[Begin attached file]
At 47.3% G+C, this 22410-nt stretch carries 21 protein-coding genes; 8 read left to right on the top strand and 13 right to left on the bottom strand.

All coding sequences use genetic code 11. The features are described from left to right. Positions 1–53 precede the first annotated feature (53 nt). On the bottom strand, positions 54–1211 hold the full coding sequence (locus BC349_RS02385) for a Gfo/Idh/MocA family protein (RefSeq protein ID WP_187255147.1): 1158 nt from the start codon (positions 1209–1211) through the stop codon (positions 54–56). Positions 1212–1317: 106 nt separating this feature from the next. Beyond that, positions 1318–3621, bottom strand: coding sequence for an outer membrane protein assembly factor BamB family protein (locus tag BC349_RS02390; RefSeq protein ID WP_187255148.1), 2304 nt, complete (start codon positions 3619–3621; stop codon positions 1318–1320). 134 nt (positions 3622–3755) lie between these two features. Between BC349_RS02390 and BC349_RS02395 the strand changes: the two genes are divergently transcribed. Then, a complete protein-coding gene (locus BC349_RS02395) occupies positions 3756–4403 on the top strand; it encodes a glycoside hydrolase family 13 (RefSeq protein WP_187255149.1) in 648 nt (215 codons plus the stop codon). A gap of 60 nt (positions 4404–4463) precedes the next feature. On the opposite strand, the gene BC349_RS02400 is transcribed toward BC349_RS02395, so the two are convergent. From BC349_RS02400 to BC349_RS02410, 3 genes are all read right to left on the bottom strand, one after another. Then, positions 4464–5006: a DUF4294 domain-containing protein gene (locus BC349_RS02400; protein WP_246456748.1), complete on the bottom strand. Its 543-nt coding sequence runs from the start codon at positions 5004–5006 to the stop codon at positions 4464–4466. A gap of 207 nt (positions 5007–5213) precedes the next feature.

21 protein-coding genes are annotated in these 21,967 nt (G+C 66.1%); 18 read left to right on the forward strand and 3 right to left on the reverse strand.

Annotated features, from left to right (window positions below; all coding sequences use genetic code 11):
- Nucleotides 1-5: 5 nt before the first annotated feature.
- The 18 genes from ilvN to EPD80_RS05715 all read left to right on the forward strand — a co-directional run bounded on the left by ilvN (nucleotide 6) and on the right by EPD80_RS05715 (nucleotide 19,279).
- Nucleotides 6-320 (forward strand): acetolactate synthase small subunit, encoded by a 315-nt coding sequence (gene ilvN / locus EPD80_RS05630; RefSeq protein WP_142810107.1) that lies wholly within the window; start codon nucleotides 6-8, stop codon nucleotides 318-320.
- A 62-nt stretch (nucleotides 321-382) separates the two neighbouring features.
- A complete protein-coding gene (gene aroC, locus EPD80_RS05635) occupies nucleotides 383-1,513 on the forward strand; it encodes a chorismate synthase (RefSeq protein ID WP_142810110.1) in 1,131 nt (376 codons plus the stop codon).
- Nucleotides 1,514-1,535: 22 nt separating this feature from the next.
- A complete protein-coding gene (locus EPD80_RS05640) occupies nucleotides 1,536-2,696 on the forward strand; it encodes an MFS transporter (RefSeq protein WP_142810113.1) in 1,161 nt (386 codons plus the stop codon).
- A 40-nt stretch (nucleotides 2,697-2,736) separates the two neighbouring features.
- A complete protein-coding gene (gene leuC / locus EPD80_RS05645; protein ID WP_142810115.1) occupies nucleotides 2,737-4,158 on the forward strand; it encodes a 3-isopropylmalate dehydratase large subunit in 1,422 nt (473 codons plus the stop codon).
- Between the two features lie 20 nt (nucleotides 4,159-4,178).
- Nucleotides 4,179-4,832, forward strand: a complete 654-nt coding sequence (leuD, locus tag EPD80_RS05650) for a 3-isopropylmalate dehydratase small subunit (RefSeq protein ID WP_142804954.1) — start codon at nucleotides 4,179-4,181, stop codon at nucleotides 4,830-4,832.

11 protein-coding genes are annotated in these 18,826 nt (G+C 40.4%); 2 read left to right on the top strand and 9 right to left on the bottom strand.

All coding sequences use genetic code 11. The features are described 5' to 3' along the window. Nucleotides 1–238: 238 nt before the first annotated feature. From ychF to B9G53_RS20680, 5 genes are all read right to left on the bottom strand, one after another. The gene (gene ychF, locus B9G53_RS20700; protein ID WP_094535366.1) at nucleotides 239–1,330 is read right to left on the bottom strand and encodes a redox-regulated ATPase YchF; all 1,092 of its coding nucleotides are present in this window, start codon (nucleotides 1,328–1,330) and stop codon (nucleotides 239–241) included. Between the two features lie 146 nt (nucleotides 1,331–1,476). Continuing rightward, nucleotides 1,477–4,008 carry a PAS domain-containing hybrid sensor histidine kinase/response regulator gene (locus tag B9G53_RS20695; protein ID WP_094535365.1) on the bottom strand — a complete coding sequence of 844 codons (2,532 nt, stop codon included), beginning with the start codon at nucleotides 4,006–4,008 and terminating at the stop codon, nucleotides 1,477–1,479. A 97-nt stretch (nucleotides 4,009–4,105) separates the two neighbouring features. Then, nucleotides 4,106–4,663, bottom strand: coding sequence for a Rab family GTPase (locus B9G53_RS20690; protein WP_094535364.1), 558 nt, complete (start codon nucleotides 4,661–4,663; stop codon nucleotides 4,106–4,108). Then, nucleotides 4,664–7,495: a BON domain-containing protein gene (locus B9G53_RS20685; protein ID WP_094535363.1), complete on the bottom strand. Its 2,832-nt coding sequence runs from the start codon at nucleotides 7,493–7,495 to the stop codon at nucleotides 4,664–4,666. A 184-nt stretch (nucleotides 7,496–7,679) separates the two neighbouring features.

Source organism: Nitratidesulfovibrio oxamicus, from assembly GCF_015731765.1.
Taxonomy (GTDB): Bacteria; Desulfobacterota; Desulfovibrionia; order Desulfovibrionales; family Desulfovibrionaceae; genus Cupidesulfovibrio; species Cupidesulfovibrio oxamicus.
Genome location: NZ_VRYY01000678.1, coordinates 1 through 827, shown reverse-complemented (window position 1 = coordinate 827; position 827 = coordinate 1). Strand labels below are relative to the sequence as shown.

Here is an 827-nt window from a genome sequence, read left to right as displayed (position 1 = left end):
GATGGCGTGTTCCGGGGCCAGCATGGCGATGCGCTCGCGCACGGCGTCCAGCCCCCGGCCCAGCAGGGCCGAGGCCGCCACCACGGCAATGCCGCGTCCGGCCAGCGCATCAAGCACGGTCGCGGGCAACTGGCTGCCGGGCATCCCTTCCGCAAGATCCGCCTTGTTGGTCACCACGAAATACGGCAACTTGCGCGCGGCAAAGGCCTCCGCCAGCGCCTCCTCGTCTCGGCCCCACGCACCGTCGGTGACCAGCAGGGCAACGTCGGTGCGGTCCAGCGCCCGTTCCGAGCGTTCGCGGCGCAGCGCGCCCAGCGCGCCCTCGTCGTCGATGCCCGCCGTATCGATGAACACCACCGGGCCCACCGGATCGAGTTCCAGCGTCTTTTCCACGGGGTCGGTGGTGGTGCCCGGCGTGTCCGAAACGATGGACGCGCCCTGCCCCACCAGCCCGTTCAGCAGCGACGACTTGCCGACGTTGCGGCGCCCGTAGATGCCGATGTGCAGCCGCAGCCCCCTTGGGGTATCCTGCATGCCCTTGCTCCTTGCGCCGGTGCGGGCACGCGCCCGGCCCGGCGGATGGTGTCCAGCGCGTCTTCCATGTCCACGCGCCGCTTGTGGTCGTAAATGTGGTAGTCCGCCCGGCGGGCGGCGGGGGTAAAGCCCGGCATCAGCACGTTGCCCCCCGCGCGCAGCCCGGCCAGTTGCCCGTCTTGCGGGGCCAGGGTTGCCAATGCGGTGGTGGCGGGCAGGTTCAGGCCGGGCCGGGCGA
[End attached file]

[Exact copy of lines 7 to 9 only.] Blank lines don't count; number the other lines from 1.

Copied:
- Nucleotides 6-320 (forward strand): acetolactate synthase small subunit, encoded by a 315-nt coding sequence (gene ilvN / locus EPD80_RS05630; RefSeq protein WP_142810107.1) that lies wholly within the window; start codon nucleotides 6-8, stop codon nucleotides 318-320.
- A 62-nt stretch (nucleotides 321-382) separates the two neighbouring features.
- A complete protein-coding gene (gene aroC, locus EPD80_RS05635) occupies nucleotides 383-1,513 on the forward strand; it encodes a chorismate synthase (RefSeq protein ID WP_142810110.1) in 1,131 nt (376 codons plus the stop codon).